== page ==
Internet security company AVG has identified five digital threats facing businesses and consumers in 2013, prompting an expert to highlight how start-ups can respond to the trends.
AVG predicts the “traditional threats” targeting businesses and consumers will be accompanied by more recent developments such as attacks on virtualised cloud infrastructure.
“Our lives are becoming more closely intertwined with online services and so the potential rewards for cybercriminals in that area grow too,” says Michael McKinnon, security advisor at AVG Technologies Australia.
“I expect to see more attacks on the cloud services that businesses and consumers rely on day-to-day, both to cause disruption and to steal personal and financial data.”
Here are AVG’s top digital threats facing businesses and consumers in 2013:
Online advertising on PCs, tablets and smartphones will become even more aggressively personalised as businesses seek to capitalise on users’ privacy.
Advertisers will use browser tracking, social media trawling and geo-location data to identify individual users and serve them a customised program of advertisements without their consent.
2. Cloud security
Attacks against virtualised cloud infrastructure will expose the risks in public cloud services and the large additional investments needed to better secure them.
3. Mobile threats
Google’s Android OS is now the prime target for smartphone and tablet malware. Due to security enhancements in Android 4.2 Jellybean, threats will become more sophisticated.
4. PC threats
The increase in popularity of Windows 8 will inspire hackers to reveal new vulnerabilities, develop new-style malware and fraudware, and present new proof-of-concept exploits.
The number of infected websites targeting PCs will also increase with the growing popularity of “commercial” exploit kits, while users’ problems will be multiplied by an increased reliance on built-in security systems.
5. Mobile-to-PC threats
Increased connectivity between mobile devices and PCs, combined with the growing bring-your-own-device trend, will make it much easier for malware and viruses to spread across business and home networks.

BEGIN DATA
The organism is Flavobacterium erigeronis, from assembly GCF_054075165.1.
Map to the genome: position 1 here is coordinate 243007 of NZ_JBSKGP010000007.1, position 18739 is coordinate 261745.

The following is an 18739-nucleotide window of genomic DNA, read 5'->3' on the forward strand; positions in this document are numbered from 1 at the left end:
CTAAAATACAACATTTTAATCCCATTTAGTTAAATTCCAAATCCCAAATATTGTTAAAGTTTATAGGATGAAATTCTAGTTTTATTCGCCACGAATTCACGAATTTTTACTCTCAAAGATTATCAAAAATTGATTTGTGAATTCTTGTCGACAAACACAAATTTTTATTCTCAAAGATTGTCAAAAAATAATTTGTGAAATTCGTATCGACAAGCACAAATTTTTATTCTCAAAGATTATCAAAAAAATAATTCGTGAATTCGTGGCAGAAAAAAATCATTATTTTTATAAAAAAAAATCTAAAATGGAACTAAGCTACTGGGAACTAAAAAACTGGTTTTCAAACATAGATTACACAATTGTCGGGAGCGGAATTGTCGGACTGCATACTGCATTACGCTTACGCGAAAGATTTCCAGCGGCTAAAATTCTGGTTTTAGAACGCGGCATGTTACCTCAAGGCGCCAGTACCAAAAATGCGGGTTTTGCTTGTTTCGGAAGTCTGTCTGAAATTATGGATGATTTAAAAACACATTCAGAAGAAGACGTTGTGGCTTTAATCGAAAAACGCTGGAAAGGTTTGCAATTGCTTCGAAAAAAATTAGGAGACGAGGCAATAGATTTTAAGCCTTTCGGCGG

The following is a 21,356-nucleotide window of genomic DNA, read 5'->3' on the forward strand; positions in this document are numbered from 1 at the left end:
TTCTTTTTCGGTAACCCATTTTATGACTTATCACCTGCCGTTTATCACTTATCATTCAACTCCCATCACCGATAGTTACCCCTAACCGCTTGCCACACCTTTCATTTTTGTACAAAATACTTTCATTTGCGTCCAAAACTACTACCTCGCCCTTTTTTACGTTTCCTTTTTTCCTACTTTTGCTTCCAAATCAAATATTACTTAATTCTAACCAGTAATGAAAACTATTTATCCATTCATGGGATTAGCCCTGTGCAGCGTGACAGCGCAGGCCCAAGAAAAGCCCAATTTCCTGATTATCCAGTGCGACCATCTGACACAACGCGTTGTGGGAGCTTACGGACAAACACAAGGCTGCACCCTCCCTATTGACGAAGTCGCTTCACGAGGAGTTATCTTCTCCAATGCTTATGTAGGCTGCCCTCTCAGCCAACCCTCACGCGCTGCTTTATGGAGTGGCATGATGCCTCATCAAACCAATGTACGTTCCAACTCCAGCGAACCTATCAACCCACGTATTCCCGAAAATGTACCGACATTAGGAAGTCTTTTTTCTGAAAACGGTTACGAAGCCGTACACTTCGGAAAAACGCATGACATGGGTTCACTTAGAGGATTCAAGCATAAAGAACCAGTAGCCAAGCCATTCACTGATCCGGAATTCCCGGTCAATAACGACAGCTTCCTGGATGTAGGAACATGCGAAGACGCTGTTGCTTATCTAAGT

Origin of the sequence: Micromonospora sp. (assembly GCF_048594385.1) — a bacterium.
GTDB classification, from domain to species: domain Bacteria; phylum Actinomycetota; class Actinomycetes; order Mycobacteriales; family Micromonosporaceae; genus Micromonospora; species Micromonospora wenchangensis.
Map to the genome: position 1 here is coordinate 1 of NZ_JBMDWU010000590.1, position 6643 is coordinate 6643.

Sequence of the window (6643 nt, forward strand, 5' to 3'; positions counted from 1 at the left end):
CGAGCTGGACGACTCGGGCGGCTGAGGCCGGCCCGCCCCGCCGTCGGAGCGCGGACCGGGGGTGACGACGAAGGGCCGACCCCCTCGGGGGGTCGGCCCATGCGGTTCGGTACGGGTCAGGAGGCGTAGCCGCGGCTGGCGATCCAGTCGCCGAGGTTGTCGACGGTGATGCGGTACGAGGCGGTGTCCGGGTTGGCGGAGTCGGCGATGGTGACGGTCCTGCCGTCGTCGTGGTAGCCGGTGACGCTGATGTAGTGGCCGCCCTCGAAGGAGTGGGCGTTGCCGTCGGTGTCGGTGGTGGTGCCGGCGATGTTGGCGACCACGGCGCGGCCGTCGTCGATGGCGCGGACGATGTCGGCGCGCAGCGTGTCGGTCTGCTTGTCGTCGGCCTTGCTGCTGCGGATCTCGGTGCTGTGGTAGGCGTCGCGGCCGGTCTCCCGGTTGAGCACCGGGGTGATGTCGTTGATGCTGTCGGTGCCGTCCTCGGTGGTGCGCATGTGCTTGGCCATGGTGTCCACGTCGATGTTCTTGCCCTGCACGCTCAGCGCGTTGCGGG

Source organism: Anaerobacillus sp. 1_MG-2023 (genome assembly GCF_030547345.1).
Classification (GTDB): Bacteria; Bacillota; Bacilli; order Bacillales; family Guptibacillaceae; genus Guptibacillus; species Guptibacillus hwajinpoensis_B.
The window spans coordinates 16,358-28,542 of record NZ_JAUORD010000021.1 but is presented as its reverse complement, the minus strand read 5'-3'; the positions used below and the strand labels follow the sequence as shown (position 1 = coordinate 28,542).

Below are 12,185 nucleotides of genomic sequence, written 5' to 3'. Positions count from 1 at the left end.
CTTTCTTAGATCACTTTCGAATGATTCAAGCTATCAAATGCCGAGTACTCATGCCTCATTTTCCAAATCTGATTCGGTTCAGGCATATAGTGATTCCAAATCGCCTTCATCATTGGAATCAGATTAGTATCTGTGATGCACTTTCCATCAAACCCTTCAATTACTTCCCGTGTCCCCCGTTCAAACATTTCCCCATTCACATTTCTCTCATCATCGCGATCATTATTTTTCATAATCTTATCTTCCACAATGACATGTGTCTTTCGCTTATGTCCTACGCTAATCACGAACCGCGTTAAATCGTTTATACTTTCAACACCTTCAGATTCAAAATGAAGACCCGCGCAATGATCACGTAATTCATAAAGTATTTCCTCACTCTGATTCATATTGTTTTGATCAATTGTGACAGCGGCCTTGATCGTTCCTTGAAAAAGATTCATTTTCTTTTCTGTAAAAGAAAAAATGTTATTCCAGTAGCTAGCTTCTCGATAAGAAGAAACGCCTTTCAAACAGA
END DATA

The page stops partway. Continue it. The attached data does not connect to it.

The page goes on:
AVG also expects to register more MITMO (man-in-the-mobile) attacks that target PC and mobile internet banking apps.
McKinnon says start-ups can’t afford to ignore these threats, particularly cloud security.
“I think the biggest opportunity continues to be cloud and what the cloud offers for business… There are so many that don’t even know about the cloud yet,” he says.
“There are emerging opportunities there… [This includes] opportunities to develop apps that focus on security.
“Dropbox kind of set the trend for cloud file storage and then Google Drive caught on and all these other services popped up. There are now more than 50 cloud file storage providers.”
McKinnon says while some start-ups will be daunted by this, others will embrace it.
“There is a market there. It is massive, even if start-ups are… put off by how many are operating in that space,” he says.
“The true mentality is to say, ‘Yes, this is validation of the market so let’s go and get it’.”
McKinnon’s comments on the back of a warning from Acronis, which predicts cloud storage will play an integral role in IT strategies in 2013.
“Businesses will not be able to compete without hybrid cloud storage strategies,” Andy Purvis, Acronis general manager for Australia and New Zealand, said in a statement.
“The need to create, store and access more data, from mobile and traditional computing devices, makes old storage and data protection solutions obsolete, inflexible and expensive.”